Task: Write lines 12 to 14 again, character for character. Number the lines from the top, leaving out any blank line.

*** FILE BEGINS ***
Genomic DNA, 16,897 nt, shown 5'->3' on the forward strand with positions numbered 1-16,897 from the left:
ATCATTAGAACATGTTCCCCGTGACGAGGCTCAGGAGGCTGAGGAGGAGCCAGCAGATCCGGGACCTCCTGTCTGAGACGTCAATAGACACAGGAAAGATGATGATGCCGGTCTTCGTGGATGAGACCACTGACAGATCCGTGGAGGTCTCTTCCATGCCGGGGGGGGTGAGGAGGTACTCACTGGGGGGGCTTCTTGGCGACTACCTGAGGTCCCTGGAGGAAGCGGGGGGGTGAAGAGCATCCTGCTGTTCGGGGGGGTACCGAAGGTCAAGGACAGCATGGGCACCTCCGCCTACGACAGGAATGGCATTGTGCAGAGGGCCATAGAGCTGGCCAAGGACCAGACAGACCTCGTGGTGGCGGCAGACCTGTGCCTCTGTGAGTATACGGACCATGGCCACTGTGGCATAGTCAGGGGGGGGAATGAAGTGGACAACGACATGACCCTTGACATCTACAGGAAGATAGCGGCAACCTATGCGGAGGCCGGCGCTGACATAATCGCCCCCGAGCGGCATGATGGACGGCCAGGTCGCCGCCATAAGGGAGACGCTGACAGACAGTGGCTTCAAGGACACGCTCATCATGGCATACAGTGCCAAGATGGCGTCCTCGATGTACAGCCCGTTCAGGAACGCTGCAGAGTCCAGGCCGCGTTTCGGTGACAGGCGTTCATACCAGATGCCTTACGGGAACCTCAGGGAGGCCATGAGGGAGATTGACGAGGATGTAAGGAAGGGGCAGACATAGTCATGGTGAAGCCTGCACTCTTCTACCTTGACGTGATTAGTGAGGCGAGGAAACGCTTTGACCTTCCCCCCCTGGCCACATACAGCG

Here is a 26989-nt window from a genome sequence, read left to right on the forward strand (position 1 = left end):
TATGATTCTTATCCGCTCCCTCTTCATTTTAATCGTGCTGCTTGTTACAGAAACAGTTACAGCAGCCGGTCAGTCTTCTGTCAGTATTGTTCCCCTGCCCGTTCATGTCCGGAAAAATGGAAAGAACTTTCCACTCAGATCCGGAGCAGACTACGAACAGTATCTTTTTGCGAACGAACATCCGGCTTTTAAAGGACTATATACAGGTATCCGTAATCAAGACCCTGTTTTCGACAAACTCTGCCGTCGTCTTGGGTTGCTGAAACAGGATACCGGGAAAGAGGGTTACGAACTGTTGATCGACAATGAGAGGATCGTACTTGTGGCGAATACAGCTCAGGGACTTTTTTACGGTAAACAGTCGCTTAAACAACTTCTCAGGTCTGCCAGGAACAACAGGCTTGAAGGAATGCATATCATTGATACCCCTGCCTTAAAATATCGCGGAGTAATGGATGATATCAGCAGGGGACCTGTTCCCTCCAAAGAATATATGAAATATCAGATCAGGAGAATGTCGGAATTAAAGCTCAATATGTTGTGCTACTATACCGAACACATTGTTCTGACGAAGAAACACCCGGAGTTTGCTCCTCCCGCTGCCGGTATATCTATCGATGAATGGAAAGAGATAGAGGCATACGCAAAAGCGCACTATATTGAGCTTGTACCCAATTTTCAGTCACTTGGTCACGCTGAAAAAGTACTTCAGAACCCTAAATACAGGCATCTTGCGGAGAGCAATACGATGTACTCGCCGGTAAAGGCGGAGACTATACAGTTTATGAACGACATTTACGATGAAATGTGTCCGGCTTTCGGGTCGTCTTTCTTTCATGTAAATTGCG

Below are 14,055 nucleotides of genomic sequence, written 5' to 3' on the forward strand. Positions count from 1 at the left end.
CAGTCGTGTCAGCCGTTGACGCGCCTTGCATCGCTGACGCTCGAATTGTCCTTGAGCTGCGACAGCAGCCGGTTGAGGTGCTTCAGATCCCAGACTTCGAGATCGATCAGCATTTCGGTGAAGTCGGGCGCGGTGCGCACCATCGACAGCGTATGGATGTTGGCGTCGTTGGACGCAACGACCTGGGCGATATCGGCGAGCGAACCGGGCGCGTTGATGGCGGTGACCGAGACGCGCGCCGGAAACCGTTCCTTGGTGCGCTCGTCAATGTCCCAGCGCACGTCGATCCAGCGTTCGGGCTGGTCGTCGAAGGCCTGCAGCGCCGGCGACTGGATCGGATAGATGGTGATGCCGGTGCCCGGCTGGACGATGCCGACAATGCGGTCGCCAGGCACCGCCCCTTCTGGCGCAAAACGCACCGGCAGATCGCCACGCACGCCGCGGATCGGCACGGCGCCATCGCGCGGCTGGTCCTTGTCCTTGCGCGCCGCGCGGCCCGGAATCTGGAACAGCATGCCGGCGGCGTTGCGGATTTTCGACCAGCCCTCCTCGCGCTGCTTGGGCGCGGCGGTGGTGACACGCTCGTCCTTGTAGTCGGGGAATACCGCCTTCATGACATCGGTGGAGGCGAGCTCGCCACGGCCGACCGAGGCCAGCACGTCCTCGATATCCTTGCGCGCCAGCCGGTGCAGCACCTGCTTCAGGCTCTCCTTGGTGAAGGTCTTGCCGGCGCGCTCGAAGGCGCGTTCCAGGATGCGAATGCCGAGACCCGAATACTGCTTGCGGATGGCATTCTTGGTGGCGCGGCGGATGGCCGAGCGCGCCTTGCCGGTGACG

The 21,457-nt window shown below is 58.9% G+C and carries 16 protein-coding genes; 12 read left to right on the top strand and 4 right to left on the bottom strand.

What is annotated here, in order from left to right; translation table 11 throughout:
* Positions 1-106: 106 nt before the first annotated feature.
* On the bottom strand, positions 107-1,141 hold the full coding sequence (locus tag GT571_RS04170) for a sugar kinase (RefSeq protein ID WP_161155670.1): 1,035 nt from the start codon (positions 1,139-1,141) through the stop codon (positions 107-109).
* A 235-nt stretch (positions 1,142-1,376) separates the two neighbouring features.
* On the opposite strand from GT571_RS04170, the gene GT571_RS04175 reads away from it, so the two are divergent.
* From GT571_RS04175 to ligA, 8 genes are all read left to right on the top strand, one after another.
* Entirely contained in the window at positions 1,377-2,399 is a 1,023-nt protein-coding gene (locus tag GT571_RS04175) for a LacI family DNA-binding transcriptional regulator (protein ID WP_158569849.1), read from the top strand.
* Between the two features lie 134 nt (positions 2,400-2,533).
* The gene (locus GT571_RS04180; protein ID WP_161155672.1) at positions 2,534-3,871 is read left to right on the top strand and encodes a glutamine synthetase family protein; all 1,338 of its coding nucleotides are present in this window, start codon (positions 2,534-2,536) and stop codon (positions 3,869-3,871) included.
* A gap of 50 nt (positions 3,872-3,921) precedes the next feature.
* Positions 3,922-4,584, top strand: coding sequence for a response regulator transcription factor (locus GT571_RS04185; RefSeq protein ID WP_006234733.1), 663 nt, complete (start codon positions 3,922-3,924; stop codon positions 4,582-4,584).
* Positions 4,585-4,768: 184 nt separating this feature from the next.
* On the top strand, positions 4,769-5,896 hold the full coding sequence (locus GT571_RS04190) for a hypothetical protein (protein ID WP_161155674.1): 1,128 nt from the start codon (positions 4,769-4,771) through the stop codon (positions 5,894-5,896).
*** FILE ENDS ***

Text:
* On the opposite strand from GT571_RS04170, the gene GT571_RS04175 reads away from it, so the two are divergent.
* From GT571_RS04175 to ligA, 8 genes are all read left to right on the top strand, one after another.
* Entirely contained in the window at positions 1,377-2,399 is a 1,023-nt protein-coding gene (locus tag GT571_RS04175) for a LacI family DNA-binding transcriptional regulator (protein ID WP_158569849.1), read from the top strand.